cookbook supperclub – rosa’s thai cafe: the cookbook

Last Friday night saw us enjoying an evening of cooking with our friends at our Cookbook Supperclub. For this cookbook supperclub the book up for discussion this week was Rosa’s Thai Cafe: The Cookbook. Rosa was born in Northern Thailand, where at the age of 14 she set up a noodle stall to pay for her studies. After graduation she moved to Hong Kong where she worked in a restaurant before opening her own Tuk Tuk Thai restaurant. Moving to London in 2006, she started her own catering company before opening Rosa’s Thai Cafe in London’s East End. Rosa now has a number of restaurants across the city.




In light of the fact we love Thai food, there was with much excitement for this cookbook supperclub! The cookbook started making it’s rounds between us and the common thread through all our deliberations was what cook as there are so many mouthwatering recipes, all beautifully photographed. As a matter of fact , I had already made the Thai Beef Salad from the book and enjoyed it very much, therefore I knew we were onto a winner.

Our first course for the cookbook supperclub was cooked by Kate, who chose Tom Kha Gai (Coconut Soup with Chicken). Kate travelled in the Far East  when she was younger, she arrived in Thailand and before having any opportunity to explore she became ill. This is the meal that she loved to eat as she began to recover and its been a favourite with Kate ever since. Funnily enough it’s the exact same soup I remember from my own time working overseas, I must have eaten this soup at least twice of week, it’s so good.  The recipe is simple and very quick to cook, packed full of Thai flavour and so fresh that we all ate two bowls. This is Thai style comfort in soup form!


Next up was Michelle who chose two meat starters with dipping sauces for each, Moo Bing (Grilled Pork Skewers in Thai Marinade) and Sier Lorng Hai (Tiger’s Tears). It would be fair to say that this course was the best of the night, and we’d all be pushed to decided which of the two we liked best: the super tender beef, or the sweet pork skewers. My daughter Anna came through all wide eyed looking to try some and of course we shared. My husband then appeared looking for any leftovers and made equally appreciative noises as he ate! Sheer perfection as a course!

Paula and I were up next to cook our main courses. I made Gai Pad Met Ma Muang (Stir-fried Chicken with Cashew Nuts) as this is a Chinese dish I cook a lot and I wanted to see how it tasted with a Thai twist. The cookbook does state that its Chinese in origin and adapted with Thai spices saying it’s a hybrid sort of dish. To be honest we all felt this was definitely a Chinese dish and there wasn’t much Thai flavour to it. A nice enough dish and a good recipe, however not the best dish to match what we’d already eaten.


I also made Som Tam (Papaya Salad) for a side dish as I love Thai salads. The recipe asks for green papaya which is very expensive to buy online so instead I substituted normal papaya which I can buy in the supermarket. The recipe asked for 10 red bird’s eye chillies to be added. Now I know this is too much, however the whole point is that we prepare the dishes as the recipe states so that we can test the recipe for accuracy. I followed the recipe but we simply could not eat it, it was far too spicy and ordinarily I’m the chilli fiend! I’ve spoken to a Thai cook since, and asked her if this was too much and she said yes without a doubt it was too much. I think the book has a misprint and I should have added 1 chilli and not the 10 the book asked for. Misprints after all cannot be helped and I’m certainly not going to criticise an otherwise fantastic book for this. In any event, on this occasion I wish I’d bent the Cookbook Supperclub rules as had I done so I believe it would have been a lovely salad. Not put off however, I’m going to remake it, with adapted chilli!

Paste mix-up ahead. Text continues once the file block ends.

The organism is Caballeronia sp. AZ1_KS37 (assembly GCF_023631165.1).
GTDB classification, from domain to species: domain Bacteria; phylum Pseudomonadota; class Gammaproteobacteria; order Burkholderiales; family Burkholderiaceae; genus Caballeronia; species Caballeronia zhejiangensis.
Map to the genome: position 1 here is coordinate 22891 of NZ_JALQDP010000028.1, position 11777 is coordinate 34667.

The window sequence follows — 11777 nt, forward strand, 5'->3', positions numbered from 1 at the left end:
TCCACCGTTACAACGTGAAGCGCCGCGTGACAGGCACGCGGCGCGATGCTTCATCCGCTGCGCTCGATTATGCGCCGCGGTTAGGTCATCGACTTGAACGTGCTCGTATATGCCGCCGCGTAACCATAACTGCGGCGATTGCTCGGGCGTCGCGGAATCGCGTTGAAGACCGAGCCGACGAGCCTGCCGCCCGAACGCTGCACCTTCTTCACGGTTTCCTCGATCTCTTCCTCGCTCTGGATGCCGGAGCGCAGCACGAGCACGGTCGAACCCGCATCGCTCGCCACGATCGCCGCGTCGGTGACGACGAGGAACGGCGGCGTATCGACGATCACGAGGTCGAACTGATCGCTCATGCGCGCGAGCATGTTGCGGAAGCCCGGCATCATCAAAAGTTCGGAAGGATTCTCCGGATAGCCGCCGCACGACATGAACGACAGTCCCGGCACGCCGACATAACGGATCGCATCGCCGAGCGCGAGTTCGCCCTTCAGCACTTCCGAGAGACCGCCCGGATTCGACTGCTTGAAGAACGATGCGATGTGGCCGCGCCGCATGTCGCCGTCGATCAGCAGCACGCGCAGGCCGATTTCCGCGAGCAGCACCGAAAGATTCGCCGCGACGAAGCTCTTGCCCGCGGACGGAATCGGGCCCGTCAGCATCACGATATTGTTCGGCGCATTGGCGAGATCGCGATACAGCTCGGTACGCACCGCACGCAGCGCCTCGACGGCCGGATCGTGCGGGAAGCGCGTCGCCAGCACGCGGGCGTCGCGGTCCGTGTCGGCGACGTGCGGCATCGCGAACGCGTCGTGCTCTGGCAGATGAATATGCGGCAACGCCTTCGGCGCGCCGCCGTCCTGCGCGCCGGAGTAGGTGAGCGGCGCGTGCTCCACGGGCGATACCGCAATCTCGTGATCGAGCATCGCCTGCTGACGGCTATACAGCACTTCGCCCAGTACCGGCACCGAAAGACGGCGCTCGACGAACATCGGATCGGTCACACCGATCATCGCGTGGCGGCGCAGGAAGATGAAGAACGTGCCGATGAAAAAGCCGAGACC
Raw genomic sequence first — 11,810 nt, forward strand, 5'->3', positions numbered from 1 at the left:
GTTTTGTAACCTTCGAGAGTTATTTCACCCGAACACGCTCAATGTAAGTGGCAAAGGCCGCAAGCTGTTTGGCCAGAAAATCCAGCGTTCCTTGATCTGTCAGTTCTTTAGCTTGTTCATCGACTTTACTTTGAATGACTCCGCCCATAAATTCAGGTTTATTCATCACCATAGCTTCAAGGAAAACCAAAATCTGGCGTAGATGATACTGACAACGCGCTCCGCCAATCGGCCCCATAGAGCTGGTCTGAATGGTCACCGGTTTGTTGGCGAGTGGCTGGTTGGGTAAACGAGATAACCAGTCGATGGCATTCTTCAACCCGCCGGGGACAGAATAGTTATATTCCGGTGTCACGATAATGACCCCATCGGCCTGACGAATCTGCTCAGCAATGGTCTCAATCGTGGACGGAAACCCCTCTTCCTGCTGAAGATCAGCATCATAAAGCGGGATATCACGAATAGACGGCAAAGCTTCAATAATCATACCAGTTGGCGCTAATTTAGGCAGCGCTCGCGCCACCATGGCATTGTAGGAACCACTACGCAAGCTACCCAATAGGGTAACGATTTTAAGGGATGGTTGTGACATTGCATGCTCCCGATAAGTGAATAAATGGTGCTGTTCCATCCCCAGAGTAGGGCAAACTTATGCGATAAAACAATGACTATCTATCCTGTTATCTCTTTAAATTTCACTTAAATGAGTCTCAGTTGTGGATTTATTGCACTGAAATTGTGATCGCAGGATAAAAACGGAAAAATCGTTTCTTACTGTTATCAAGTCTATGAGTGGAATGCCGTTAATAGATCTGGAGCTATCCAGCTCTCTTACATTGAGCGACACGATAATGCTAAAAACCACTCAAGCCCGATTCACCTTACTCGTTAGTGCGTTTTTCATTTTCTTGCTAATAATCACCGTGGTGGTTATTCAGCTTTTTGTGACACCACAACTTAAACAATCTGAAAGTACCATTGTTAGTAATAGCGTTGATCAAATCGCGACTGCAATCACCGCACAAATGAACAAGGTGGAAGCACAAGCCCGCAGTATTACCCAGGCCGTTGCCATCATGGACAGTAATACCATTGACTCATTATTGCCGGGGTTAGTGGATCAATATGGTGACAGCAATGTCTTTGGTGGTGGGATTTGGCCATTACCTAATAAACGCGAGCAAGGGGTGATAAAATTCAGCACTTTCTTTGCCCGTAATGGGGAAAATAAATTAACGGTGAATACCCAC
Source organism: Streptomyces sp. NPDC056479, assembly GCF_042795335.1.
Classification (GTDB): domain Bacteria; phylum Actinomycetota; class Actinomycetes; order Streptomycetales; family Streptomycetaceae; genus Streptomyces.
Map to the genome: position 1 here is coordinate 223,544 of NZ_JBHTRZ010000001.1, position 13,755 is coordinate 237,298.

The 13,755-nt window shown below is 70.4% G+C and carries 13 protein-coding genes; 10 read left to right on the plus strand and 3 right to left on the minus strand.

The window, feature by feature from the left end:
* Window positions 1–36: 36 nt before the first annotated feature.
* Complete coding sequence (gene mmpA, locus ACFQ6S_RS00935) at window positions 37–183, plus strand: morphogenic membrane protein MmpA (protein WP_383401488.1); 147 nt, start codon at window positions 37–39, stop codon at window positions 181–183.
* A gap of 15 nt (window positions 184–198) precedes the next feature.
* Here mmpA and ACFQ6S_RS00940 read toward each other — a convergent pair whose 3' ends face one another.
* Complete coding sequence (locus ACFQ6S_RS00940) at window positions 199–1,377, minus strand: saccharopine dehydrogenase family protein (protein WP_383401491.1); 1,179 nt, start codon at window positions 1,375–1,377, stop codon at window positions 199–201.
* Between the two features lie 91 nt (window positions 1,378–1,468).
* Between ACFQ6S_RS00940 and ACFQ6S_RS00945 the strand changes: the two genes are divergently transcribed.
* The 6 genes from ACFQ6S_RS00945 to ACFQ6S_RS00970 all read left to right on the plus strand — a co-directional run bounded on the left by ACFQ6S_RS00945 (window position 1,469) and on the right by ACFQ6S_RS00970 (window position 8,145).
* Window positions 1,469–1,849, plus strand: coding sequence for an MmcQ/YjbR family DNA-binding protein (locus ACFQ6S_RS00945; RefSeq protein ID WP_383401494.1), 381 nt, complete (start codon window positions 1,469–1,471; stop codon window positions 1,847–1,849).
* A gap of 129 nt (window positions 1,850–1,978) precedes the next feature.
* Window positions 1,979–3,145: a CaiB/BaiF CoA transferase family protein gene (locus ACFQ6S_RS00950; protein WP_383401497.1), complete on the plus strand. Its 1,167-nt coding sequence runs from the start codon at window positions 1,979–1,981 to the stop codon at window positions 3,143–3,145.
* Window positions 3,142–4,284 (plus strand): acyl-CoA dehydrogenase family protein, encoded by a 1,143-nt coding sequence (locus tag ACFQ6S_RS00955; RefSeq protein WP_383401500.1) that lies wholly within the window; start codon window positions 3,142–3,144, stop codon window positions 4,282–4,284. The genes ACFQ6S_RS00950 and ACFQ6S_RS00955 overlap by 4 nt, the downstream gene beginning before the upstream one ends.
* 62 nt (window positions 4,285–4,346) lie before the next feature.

Last but by no means least was my friend Paula’s dish, she chose to cook Pad Prig Daeng (Spicy Stir-fried Red Curry with Chicken). This superb stir-fry version was a lot lighter than a normal red curry, and once the paste had been prepared was very quick to cook and serve. We all loved this main course and agreed it was something we would cook again. However, the best thing about this dish was that it was cooked by my friend Paula, who is not a confident cook, but who approached our Supperclub with wholehearted enthusiasm. I wish she’d taken a photo of her kitchen when she was preparing the curry paste the night before, it was a bomb site by all accounts, a tidy cook she is not! However Paula’s lack of experience means that she has to follow a recipe to the letter, it’s perhaps easier for her to do that than the rest of us, who start to second guess and want to add things! Paula followed the recipe and cooked us a wonderful dish. What’s more she had leftover paste which she’s frozen for making the dish again later. Paula has never cooked Thai food from scratch before and I think that alone is testament to how good a book this is!


So to our comments on the book, in a word, quite simply buy it! Add this one to your collection if you love Thai food but are a little nervous about cooking it. Everything is clearly explained, and therefore suitable for all levels of expertise and with the exception of the chilli misprint, we ate lovely food packed full of fresh Thai flavour.  You may struggle to get some of the ingredients in your local supermarket however we use Thai Food Online who have an extensive range of Thai ingredients that can be delivered direct to your door.


Finally, a special word of thanks to Wild Thyme Spirits for kindly providing us with a bottle of their newly launched Colonsay Gin which we enjoyed as our welcome drink on the evening. A lovely gin with a citrus twist which we decided to serve simply with some Fevertree tonic and an orange twist.


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